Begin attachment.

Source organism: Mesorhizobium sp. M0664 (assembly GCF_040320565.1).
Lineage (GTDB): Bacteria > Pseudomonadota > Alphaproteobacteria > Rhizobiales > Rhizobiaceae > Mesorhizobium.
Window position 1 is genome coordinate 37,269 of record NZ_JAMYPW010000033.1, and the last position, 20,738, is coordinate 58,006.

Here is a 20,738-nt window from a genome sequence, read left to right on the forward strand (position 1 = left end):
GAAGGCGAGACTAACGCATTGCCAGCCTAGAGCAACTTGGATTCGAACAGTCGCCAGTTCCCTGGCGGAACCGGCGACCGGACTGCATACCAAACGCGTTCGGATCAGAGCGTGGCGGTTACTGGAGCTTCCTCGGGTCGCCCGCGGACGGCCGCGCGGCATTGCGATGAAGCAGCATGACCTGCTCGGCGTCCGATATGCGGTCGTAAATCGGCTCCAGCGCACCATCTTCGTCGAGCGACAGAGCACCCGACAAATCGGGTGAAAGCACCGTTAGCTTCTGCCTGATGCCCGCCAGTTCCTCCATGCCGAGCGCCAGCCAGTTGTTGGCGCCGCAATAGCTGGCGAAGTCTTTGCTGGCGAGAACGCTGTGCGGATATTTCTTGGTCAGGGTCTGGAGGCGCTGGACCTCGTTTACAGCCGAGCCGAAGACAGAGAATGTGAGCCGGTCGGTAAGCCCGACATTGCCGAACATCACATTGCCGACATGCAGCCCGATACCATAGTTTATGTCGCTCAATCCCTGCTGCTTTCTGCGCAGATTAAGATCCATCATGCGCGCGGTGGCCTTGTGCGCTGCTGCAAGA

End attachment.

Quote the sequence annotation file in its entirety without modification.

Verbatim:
Source organism: Mesorhizobium sp. M0664 (assembly GCF_040320565.1).
Lineage (GTDB): Bacteria > Pseudomonadota > Alphaproteobacteria > Rhizobiales > Rhizobiaceae > Mesorhizobium.
Window position 1 is genome coordinate 37,269 of record NZ_JAMYPW010000033.1, and the last position, 20,738, is coordinate 58,006.

Here is a 20,738-nt window from a genome sequence, read left to right on the forward strand (position 1 = left end):
GAAGGCGAGACTAACGCATTGCCAGCCTAGAGCAACTTGGATTCGAACAGTCGCCAGTTCCCTGGCGGAACCGGCGACCGGACTGCATACCAAACGCGTTCGGATCAGAGCGTGGCGGTTACTGGAGCTTCCTCGGGTCGCCCGCGGACGGCCGCGCGGCATTGCGATGAAGCAGCATGACCTGCTCGGCGTCCGATATGCGGTCGTAAATCGGCTCCAGCGCACCATCTTCGTCGAGCGACAGAGCACCCGACAAATCGGGTGAAAGCACCGTTAGCTTCTGCCTGATGCCCGCCAGTTCCTCCATGCCGAGCGCCAGCCAGTTGTTGGCGCCGCAATAGCTGGCGAAGTCTTTGCTGGCGAGAACGCTGTGCGGATATTTCTTGGTCAGGGTCTGGAGGCGCTGGACCTCGTTTACAGCCGAGCCGAAGACAGAGAATGTGAGCCGGTCGGTAAGCCCGACATTGCCGAACATCACATTGCCGACATGCAGCCCGATACCATAGTTTATGTCGCTCAATCCCTGCTGCTTTCTGCGCAGATTAAGATCCATCATGCGCGCGGTGGCCTTGTGCGCTGCTGCAAGA